To promote research on the topic of hardware-hardened security the National Science Foundation has provided us some funding. We expect to be able to offer free registration for students to attend the tutorial. All attendees will receive handouts and a bibliography of the papers discussed during the tutorial.


Simha Sethumadhavan is an Assistant Professor of Computer Science at Columbia University. He is the founding director of the computer architecture and security technologies lab (CASTL) at Columbia University. Prof. Sethumadhavan's research interests are in hardware security, hardware support for security and privacy, energy-efficient computing and systems research tools. He has been recognized with teaching and research awards including the NSF CAREER award. He obtained his PhD from UT Austin in 2007.

Ruby B. Lee is the Forrest G. Hamrick Professor of Electrical Engineering at Princeton University, with an affiliated appointment in the Computer Science department. She is the director of the Princeton Architecture Laboratory for Multimedia and Security (PALMS). Her current research is in security-aware computer architecture, secure cloud computing, trustworthy and resilient systems, crypto acceleration, secure mobile ad-hoc networks and secure embedded systems. She is a Fellow of the Association for Computing Machinery (ACM) and a Fellow of the Institute of Electrical and Electronic Engineers (IEEE). She is often asked to help in national efforts to improve cybersecurity such as co-leading the National Cyber Leap Year summit and being a committee member of the National Academies study on Improving Cybersecurity Research in the U.S. She is also Associate Editor-in-Chief of IEEE Micro and Advisory Board member of IEEE Spectrum. She has been granted over 120 United States and international patents. Prior to joining the Princeton faculty, Dr. Lee served as chief architect at Hewlett-Packard, responsible at different times for processor architecture, multimedia architecture and security architecture. Concurrent with full-time employment at HP, Dr. Lee also served as Consulting Professor of Electrical Engineering at Stanford University. She has a Ph.D. in Electrical Engineering and a M.S. in Computer Science, both from Stanford University, and an A.B. with distinction from Cornell University.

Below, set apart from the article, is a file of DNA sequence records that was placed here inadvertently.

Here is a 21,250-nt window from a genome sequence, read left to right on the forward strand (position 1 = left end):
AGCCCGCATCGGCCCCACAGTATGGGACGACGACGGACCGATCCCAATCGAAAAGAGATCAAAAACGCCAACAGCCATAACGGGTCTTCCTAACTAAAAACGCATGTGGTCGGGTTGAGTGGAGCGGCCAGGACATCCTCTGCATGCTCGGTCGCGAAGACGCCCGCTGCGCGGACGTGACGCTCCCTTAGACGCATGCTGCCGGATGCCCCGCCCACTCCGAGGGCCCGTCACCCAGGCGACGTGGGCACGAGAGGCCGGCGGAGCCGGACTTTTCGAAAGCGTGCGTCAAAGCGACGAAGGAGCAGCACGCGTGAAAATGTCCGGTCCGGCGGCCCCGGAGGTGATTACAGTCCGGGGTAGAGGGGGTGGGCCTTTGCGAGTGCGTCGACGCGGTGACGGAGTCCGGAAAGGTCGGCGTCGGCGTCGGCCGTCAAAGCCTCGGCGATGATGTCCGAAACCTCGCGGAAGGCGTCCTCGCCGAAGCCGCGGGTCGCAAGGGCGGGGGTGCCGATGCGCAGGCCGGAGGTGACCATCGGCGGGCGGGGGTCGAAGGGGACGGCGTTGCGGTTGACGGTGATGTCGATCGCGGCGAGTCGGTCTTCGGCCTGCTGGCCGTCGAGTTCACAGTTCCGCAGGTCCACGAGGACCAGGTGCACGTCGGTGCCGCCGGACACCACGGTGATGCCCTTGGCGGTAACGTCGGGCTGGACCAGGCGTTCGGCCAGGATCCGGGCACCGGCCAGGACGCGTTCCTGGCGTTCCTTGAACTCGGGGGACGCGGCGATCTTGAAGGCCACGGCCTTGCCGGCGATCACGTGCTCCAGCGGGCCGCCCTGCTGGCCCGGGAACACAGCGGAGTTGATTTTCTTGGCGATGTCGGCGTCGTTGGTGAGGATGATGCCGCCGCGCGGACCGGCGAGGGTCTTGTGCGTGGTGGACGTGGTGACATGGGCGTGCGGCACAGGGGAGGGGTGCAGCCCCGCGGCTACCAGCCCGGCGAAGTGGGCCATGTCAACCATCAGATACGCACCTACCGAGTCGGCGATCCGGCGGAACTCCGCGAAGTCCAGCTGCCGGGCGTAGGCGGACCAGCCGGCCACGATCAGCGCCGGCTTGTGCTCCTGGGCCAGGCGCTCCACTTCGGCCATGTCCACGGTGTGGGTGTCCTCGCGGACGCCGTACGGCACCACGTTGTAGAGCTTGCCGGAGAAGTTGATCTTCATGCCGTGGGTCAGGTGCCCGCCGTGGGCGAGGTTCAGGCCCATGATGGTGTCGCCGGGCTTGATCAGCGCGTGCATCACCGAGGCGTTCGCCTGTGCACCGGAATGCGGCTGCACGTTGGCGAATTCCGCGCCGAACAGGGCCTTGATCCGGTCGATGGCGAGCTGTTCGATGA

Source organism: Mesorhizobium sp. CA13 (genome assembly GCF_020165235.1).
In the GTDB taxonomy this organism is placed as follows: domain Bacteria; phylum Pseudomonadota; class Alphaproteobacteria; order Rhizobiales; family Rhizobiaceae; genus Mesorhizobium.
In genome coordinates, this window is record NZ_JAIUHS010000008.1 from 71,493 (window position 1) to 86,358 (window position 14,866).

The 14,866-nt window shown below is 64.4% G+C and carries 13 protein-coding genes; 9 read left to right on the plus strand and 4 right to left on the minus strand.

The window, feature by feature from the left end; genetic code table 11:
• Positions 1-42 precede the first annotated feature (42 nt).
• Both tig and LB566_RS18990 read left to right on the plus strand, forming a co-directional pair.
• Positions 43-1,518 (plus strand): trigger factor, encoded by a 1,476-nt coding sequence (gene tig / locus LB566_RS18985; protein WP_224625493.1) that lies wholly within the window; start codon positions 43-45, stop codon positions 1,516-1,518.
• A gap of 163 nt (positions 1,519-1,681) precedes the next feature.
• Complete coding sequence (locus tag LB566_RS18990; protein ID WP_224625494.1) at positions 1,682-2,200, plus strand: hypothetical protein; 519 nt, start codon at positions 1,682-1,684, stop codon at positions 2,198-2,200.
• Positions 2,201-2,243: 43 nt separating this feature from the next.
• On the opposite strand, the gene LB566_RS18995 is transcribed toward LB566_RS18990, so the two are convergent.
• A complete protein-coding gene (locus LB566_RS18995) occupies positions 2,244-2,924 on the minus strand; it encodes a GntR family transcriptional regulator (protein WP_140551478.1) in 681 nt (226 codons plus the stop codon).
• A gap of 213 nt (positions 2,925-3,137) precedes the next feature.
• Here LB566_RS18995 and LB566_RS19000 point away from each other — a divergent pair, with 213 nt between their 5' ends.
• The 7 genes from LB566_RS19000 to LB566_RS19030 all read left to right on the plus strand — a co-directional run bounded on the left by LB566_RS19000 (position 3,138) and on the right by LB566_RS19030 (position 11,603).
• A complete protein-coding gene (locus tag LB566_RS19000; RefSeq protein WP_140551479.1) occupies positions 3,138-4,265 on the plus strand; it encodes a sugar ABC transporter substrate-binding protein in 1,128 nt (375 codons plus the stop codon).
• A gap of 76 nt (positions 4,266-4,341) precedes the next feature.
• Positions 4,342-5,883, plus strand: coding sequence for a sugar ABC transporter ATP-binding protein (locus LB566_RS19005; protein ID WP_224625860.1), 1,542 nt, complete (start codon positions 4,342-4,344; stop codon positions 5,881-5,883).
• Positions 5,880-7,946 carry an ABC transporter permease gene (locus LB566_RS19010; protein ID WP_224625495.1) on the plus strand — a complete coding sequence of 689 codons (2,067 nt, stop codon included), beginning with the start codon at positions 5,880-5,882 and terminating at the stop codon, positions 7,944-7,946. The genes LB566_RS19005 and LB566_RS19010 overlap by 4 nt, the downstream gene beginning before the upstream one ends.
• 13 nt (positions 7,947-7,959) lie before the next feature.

Edward Suh is an Assistant Professor in the School of Electrical and Computer Engineering at Cornell University, where he leads the Trusted Systems Group in the Computer Systems Laboratory. He received a Ph.D. degree in Electrical Engineering and Computer Science from the Massachusetts Institute of Technology (MIT) in 2005. Following the graduate school, he spent a year at Verayo Inc., leading the development of unclonable RFIDs and secure embedded processors before joining Cornell. His current research focuses on developing architectural techniques to improve security, reliability, and correctness of future computing systems. He is a recipient of an NSF CAREER award and an Air Force Office of Scientific Research (AFOSR) Young Investigator Program award.

Last modified: 2012-09-09 23:47:57 EDT

ACM CCS 2012